UK Supreme Court set for highly-charged Brexit case

Kuwait Times - - INTERNATIONAL -

Bri­tain’s Supreme Court will Mon­day be­gin hear­ing the gov­ern­ment’s ap­peal against a rul­ing it must ob­tain par­lia­men­tary ap­proval be­fore trig­ger­ing Brexit, in a con­sti­tu­tional show­down that has fur­ther in­flamed politi­cal ten­sions. The High Court dra­mat­i­cally ruled last month that Prime Min­is­ter Theresa May’s gov­ern­ment did not have the power to in­voke Ar­ti­cle 50 of the Euro­pean Union’s Lis­bon Treaty, the for­mal pro­ce­dure for leav­ing the EU. The judg­ment prompted fury amongst Brexit sup­port­ers who fear that law­mak­ers, who are over­whelm­ingly in fa­vor of stay­ing in the EU, may seek to de­lay or soften Bri­tain’s with­drawal. They have warned of a po­ten­tial “con­sti­tu­tional cri­sis” as the judges rule on the lim­its of ex­ec­u­tive power.

Fol­low­ing a heated and divi­sive cam­paign, Bri­tons voted by 52 per­cent to leave the EU in the June 23 ref­er­en­dum. But the act leg­is­lat­ing the vote did not make the re­sult legally-bind­ing, mean­ing ei­ther the gov­ern­ment or par­lia­ment still has to pull the trig­ger. In the shadow of the Houses of Par­lia­ment, all 11 Supreme Court judges will on Mon­day be­gin four days of ap­peal hear­ings, with a de­ci­sion due in Jan­uary. De­spite the com­plex­ity of the is­sues in­volved, they will be un­der pres­sure to make a swift rul­ing, as May has promised EU lead­ers she will in­voke Ar­ti­cle 50 by the end of March.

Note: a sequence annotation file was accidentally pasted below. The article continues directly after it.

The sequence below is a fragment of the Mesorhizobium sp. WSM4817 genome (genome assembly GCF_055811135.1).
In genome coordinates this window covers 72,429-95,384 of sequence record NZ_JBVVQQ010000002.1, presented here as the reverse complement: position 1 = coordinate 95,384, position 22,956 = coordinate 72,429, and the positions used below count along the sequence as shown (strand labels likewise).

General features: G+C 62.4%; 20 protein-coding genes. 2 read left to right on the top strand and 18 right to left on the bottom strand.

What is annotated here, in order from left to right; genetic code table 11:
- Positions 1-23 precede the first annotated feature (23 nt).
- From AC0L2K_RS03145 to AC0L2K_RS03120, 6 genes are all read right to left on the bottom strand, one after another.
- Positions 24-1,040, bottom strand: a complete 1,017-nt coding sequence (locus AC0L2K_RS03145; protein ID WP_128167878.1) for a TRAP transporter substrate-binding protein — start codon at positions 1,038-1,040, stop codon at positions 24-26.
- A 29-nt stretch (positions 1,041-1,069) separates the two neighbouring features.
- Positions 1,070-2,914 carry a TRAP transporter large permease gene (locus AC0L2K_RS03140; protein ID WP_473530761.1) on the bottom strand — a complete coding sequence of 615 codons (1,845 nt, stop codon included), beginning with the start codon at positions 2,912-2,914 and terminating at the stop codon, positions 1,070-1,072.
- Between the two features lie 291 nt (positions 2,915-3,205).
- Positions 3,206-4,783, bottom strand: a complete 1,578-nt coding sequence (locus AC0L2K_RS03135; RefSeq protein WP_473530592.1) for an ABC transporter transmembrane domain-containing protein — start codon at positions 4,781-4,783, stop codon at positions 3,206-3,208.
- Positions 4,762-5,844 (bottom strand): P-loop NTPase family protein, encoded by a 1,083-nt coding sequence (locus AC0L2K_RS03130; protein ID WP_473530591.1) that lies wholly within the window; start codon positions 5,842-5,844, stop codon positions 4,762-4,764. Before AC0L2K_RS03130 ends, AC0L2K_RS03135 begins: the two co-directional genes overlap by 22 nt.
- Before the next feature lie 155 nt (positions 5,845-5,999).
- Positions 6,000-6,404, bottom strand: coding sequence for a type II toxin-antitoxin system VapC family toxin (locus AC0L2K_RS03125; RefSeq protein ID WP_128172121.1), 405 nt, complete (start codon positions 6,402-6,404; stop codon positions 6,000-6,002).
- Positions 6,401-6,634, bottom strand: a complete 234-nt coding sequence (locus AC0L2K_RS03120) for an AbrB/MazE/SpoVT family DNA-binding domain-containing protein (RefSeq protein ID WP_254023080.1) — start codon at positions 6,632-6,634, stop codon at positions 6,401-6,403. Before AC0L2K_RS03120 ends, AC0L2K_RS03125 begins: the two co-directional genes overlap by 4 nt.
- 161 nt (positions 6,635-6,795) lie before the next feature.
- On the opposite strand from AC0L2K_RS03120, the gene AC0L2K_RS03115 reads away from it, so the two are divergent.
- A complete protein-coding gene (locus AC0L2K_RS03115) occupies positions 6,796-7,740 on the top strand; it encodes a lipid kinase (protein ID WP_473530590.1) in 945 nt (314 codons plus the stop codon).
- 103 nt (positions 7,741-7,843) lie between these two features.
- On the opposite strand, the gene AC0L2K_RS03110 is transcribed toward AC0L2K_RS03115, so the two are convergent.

Re­sound­ing de­feat

May ar­gues that as head of the gov­ern­ment she has con­sti­tu­tional au­thor­ity over for­eign af­fairs, in­clud­ing the right to with­draw from treaties, un­der so-called “royal pre­rog­a­tive” pow­ers. But the claimants in the case, led by in­vest­ment fund man­ager Gina Miller, counter that Brexit would nul­lify some do­mes­tic laws and strip cit­i­zens of cer­tain rights-ac­tions that only par­lia­ment can carry out.

The High Court rul­ing against the gov­ern­ment was cheered by op­po­nents of Brexit, who hope that pro-Euro­pean law­mak­ers may be able to use a par­lia­men­tary vote to ease the terms of the divorce, for ex­am­ple by keep­ing Bri­tain in the sin­gle mar­ket. But the de­ci­sion prompted per­sonal at­tacks on the judges from mem­bers of May’s Con­ser­va­tive party and in the eu­roscep­tic me­dia, with one tabloid call­ing them “En­e­mies of the Peo­ple”.

An added com­pli­ca­tion in next week’s hear­ings will be the pres­ence of rep­re­sen­ta­tives from the de­volved Scot­tish and Welsh gov­ern­ments, who are ex­pected to ar­gue that Ar­ti­cle 50 also needs to be ap­proved by their de­volved par­lia­ments. Such a rul­ing could de­rail May’s timetable fur­ther and, given that Scot­tish law­mak­ers are op­posed to leav­ing the EU, set up a stand-off be­tween the na­tions.

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